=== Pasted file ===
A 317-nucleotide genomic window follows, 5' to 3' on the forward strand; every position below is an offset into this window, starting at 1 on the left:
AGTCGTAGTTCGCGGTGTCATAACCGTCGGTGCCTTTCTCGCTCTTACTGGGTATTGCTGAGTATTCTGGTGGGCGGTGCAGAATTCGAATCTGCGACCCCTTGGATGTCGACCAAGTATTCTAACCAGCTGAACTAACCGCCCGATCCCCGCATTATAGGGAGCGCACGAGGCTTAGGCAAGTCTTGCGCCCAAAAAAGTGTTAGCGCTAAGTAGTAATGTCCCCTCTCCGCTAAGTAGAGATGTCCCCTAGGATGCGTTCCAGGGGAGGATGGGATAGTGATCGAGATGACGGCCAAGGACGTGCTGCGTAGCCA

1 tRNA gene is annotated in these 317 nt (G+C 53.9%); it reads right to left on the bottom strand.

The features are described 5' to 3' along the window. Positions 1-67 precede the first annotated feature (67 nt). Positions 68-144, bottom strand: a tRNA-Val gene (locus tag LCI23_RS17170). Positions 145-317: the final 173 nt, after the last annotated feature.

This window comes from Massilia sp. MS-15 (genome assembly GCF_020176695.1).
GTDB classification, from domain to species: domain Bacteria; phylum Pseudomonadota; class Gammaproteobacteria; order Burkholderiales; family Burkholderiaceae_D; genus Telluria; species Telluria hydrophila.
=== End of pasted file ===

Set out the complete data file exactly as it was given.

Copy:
A 317-nucleotide genomic window follows, 5' to 3' on the forward strand; every position below is an offset into this window, starting at 1 on the left:
AGTCGTAGTTCGCGGTGTCATAACCGTCGGTGCCTTTCTCGCTCTTACTGGGTATTGCTGAGTATTCTGGTGGGCGGTGCAGAATTCGAATCTGCGACCCCTTGGATGTCGACCAAGTATTCTAACCAGCTGAACTAACCGCCCGATCCCCGCATTATAGGGAGCGCACGAGGCTTAGGCAAGTCTTGCGCCCAAAAAAGTGTTAGCGCTAAGTAGTAATGTCCCCTCTCCGCTAAGTAGAGATGTCCCCTAGGATGCGTTCCAGGGGAGGATGGGATAGTGATCGAGATGACGGCCAAGGACGTGCTGCGTAGCCA

1 tRNA gene is annotated in these 317 nt (G+C 53.9%); it reads right to left on the bottom strand.

The features are described 5' to 3' along the window. Positions 1-67 precede the first annotated feature (67 nt). Positions 68-144, bottom strand: a tRNA-Val gene (locus tag LCI23_RS17170). Positions 145-317: the final 173 nt, after the last annotated feature.

This window comes from Massilia sp. MS-15 (genome assembly GCF_020176695.1).
GTDB classification, from domain to species: domain Bacteria; phylum Pseudomonadota; class Gammaproteobacteria; order Burkholderiales; family Burkholderiaceae_D; genus Telluria; species Telluria hydrophila.